Following a degree in drama and a short career in theatre, Kathryn Evans quickly realised she was likely to starve unless she got a proper job. She didn't get a proper job, she married a farmer and set up a strawberry farm. And now she's writing books, will she never learn?
It would have been a solid 4 or 5 stars if the ending didn't have some things that left you thinking it was impossible no one saw what was going on, and for me it needed a little bit more developing/scientific take on things that were a bit off.
But I loved how I couldn't put the book down and the relationship between Shem and his dog, as it felt VERY real to me and made me think more than once about how I would react the same were I and my dog involved on many of the things they go thru. It seemed more realistic that other portrayals of owner/dog relationships I have seen on other books were the animal is more like an accesory than a real being.
That said, the book made for an entertaining read even if there were some previsible things (related to Shem and one of the friends Laura makes on the school), but it kept me hooked.
This book made me laugh and cry in all the right places and when I wasn't reading about it, I would think of its story.
It was wonderful to read, [and re-read, and re-re-read!] it's a true thriller and I wish it would be a movie. It will keep you up at night, turning its rich pages with a sense of faint horror and glee.
But it's not all horror, it has sadness and joy mixed with pain and wonder, hunger and a thirst for the truth. [and a dash of mystery]
Another gripping science fi from Kathryn Evan's. Laura and her brother are suffering from a rare cancer with no cure so her mums decide to put both of them into cryogenic sleep until a cure can be found. Forty years later Laura is revived to discover both her mums and her brother are dead. The only person linked to her past is Stacey, her best friend, but there's an injunction preventing Stacey from getting near Laura. Laura needs to find out what really happened but who can she believe? Love the depiction of the future in this book, extremely believable. It's a fast-paced, tense thriller that will keep you guessing.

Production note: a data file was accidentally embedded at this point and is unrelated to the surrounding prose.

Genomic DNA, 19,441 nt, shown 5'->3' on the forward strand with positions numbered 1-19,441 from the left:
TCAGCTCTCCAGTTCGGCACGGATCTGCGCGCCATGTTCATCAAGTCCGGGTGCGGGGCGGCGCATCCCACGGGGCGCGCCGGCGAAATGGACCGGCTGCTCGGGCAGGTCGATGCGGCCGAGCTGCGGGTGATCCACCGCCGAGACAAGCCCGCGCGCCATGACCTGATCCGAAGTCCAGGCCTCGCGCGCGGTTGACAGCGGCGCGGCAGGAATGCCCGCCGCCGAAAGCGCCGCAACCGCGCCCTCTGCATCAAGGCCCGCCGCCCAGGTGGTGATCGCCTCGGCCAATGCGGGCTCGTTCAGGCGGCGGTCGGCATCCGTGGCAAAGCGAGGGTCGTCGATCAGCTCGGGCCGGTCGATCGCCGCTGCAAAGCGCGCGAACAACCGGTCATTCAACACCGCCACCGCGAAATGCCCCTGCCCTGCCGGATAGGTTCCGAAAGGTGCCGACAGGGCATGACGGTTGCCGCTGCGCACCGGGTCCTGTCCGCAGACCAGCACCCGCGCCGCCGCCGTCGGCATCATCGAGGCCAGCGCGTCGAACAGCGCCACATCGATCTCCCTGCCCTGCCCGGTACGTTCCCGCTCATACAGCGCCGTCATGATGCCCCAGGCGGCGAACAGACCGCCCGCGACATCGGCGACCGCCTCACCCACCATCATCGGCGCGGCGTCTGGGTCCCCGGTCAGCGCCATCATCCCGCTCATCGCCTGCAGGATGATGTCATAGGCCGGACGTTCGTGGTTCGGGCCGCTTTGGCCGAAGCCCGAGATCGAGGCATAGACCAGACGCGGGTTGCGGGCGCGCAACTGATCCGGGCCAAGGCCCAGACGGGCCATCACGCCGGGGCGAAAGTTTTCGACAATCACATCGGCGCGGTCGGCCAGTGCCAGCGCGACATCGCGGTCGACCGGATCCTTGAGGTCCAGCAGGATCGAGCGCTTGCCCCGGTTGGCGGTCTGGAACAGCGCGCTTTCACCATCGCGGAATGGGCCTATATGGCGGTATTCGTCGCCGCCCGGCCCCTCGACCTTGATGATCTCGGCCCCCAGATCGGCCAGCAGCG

Wow. I was hooked on this, and as the character's converge the excitement keeps building. A clever, well-paced novel with more of a satisfying ending than kathryn's debut. I even completely missed the big reveal at the end, which in retrospect you'd have to be even blinder than I am to do. Fantastic book, though. Very much enjoyed.
Laura and her brother are suffering with a particularly rare form of cancer, and they are given the opportunity to trial an experimental treatment. Her last memory is of sticking a picture of Prince Andrew and Sarah Ferguson into a scrapbook. When she next wakes, having been successfully ‘frozen’ until her cancer can be treated, it’s forty years in the future. The initial focus on Laura waking up was done really well. Her confusion about interacting with the world around her was fascinating to read. As she learns about how the world has moved on since the 1980s it highlights just what rapid changes there have been, taking them to a quite logical future position that - if I’m being honest - is quite scary. We spend a lot of time with Laura in the clinic where she was treated. The clinic’s founder, Miss Lily, has built her wealth on the back of a society obsessed with appearance, and there are hints that there may be more to this from early on. Laura becomes something of a phenomenon - this real-life Sleeping Beauty - but the focus is on her settling into life at school as she begins to make contact with her best friend (now middle aged) and try to determine who is telling her the truth about the events that led to her being in this position. As Laura pushed for answers I couldn’t help but feel some of her behaviours became unlikely. I found it hard to believe that people in possession of the kind of technology they had would not have realised sooner what was going on. And the actual revelation of what had been happening and the role Laura played in it didn’t quite feel as seamless as it might have. A bold story which raises some very interesting questions about our contemporary attitudes to so many things. I can’t wait to see what some of those of the age intended for readership make of it.